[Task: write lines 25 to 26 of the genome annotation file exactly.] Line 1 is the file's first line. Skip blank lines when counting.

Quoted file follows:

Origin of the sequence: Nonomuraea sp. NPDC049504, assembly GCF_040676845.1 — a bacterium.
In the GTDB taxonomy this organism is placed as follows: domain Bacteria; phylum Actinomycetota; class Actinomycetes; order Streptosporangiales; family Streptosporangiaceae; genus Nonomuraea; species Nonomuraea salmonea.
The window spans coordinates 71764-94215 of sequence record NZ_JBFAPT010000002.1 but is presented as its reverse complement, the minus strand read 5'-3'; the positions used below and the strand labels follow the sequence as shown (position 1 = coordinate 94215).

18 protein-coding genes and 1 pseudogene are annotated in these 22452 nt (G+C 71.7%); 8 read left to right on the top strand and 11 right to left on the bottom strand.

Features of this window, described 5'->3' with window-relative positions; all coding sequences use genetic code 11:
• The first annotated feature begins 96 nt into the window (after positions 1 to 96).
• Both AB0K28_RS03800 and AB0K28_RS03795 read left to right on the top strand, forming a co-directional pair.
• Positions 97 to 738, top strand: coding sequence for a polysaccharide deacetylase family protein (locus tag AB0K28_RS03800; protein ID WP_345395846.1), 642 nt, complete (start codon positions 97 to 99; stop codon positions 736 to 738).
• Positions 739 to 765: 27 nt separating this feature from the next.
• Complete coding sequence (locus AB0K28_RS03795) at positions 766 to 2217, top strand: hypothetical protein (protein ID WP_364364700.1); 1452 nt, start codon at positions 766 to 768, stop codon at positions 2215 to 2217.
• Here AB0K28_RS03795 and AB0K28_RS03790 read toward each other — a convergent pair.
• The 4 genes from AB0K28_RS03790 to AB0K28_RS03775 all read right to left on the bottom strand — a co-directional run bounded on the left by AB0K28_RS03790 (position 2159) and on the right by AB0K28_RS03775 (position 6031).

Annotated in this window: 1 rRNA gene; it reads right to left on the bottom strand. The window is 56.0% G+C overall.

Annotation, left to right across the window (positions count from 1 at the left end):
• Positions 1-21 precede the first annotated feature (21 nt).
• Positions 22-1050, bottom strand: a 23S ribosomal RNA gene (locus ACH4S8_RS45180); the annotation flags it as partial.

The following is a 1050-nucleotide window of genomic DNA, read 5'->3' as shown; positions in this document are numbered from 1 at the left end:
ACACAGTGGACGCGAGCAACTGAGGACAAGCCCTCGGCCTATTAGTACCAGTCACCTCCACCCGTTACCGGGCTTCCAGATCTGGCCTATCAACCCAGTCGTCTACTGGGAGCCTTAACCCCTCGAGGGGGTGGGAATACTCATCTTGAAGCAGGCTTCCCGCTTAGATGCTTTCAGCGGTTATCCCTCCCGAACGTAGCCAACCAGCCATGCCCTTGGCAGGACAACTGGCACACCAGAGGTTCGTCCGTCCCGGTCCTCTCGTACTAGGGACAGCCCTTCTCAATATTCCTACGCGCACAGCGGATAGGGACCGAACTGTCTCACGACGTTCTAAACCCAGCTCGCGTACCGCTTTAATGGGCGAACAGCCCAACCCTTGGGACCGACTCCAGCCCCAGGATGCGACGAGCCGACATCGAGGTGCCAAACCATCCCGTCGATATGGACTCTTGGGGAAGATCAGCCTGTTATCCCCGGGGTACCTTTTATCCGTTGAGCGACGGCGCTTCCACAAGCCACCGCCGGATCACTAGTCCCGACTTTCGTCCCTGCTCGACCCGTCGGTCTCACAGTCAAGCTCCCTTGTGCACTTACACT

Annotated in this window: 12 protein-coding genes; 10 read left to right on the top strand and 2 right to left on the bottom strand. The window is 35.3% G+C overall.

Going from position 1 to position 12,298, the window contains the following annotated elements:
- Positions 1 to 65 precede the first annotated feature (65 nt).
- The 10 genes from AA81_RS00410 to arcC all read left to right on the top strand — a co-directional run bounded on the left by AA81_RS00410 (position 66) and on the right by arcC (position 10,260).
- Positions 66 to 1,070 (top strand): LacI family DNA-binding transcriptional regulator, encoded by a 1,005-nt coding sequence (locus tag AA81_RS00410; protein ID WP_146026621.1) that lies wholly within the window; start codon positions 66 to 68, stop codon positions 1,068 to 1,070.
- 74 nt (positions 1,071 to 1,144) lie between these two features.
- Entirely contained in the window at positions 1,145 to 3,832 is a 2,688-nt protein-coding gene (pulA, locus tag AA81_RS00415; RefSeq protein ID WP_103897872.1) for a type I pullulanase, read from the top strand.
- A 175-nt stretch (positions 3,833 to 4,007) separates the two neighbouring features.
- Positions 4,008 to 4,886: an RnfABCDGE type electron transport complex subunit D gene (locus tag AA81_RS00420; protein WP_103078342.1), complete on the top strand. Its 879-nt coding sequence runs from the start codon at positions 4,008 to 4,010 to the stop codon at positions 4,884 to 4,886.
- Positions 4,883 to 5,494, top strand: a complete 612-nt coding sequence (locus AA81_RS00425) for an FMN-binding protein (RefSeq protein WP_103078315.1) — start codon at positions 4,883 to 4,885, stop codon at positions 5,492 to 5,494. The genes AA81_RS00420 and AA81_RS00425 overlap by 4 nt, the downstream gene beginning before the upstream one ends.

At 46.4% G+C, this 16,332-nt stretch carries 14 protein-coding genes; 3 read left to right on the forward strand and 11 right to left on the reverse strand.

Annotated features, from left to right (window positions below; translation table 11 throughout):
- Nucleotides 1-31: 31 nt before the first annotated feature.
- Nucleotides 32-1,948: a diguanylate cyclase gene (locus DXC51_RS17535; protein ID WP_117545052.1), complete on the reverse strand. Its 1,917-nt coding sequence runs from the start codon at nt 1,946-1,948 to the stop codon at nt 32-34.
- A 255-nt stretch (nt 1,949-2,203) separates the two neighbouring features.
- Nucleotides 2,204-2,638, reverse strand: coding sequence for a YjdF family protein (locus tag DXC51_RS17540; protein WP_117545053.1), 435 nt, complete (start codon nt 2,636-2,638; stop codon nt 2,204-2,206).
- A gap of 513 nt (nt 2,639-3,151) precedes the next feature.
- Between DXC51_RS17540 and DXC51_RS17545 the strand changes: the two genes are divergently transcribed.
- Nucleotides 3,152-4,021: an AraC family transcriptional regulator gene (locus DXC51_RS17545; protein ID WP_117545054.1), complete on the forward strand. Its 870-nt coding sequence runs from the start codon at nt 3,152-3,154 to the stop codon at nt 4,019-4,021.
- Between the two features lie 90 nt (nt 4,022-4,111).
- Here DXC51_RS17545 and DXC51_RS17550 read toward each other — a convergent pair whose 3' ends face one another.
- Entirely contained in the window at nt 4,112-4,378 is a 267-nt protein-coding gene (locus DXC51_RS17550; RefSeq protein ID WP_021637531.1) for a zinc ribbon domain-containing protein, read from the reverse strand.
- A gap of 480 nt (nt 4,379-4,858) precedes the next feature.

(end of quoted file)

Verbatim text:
- Entirely contained in the window at positions 1,145 to 3,832 is a 2,688-nt protein-coding gene (pulA, locus tag AA81_RS00415; RefSeq protein ID WP_103897872.1) for a type I pullulanase, read from the top strand.
- A 175-nt stretch (positions 3,833 to 4,007) separates the two neighbouring features.